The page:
So I've been waiting quite awhile to write this entry. With the pending adoption of Chu Chu, I was a little hesitant to follow up on my post of January 27. Since you probably don't remember, I was awake in the wee hours of the morning that day, nervous about the upcoming phone call that would let me know if I was to be one of the Pfizer employees who would be laid off. Well, I got the call, and I was laid off. It was an extremely humbling experience for me. First of all, I realized how very expendable I was. Secondly, I realized how quickly my employer could pull the proverbial rug out from under my family and me. We were going along with a comfortable income and lifestyle when all of the sudden they took that away from us. (To be fair, it was anything but all of the sudden. We knew layoffs were coming for at least a couple of months. Then, when I did get laid off, the severance package was ridiculously amazing. But in this economy, who knew when I would be able to get another job!) On top of the stress of wondering what I would do to support my family was added the uncertainty of how this might impact our adoption process with our new little guy.
A few months ago, Christi was reading in the scriptures and was pondering on the concept of "where much is given, much is required." It occurred to her at that time that the concept was also valid in reverse: "where much is required, much is given." Through the blessings that we call Taylor, Parker, Jesi, Elizabeth, Graci, and now Chu Chu, we have been given so much. But there are also certain unique things that are required of us. This is not to say that we have any more requirements or challenges than any other family. Yet the financial needs that come with adoption and a family of six children are not light. While we always felt that the Lord would take care of us, it was a bit scary not having a long-term source of income. Where much is required, much is given. Less than two months after I received my pink slip, I started another job. I am now employed by Bayer Healthcare Pharmaceuticals. I am doing virtually the same job. I didn't miss a single day of payroll, and I am receiving a substantial severance from Pfizer. Truly, we were blessed at this point. But here is where it gets ridiculous.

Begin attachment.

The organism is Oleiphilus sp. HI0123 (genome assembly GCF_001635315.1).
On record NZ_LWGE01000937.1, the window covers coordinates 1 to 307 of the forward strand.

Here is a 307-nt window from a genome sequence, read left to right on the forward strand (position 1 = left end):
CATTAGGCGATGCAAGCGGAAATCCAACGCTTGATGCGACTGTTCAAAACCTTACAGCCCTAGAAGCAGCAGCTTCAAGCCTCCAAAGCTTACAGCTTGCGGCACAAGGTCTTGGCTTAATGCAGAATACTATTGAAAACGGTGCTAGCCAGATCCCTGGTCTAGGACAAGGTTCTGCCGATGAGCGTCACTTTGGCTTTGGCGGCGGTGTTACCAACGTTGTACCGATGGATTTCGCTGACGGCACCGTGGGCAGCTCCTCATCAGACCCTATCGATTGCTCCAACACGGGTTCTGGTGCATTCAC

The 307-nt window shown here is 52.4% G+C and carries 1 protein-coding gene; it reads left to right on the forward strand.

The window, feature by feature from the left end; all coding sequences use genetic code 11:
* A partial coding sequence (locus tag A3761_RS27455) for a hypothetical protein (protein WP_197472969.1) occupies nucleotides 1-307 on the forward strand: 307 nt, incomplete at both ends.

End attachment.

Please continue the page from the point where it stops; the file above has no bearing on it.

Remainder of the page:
When I was first laid off, Christi and I were looking at our financial picture. Pfizer's severance would ensure that we would be OK for several months. However, the severance would be effectively decreased by $10,000. This is because Pfizer has an adoption assistance program which reimburses adoptive parents $10,000 once the adoption is final. Since our adoption of Chu Chu will not be final until long after my last day with Pfizer, they will no longer reimburse me for those expenses. We had obviously been planning on that $10,000 as a way to offset our adoptions costs, but it would no longer be available to us. Of course I was disappointed in this development, but had resigned myself to losing this reimbursement. Christi on the other hand, thought about things and said "Why don't you write an email to the CEO of Pfizer and ask if he will help with the adoption anyway. After all, we made all of our plans for financing this addition to our family while counting on this financial help and while you were still employed." OK. Sure. I'll just whip off an email to the CEO of a Fortune 500 company (#47 in 2008) and ask him for $10,000. I'm sure he'll have the time to read it. And once he picks himself up off the floor from the fit of incredulous laughter, I'm sure he'll make the effort to respond to me. And then I'm sure he'll say, "yeah, the check's in the mail...and Elvis is delivering it!" But...I was once taught by a church leader to listen to my wife, since she's usually more in tune with the spirit than I am. (TRUE! TRUE! TRUE!) So I humbly followed Christi's counsel and wrote a letter to the CEO of Pfizer, Inc.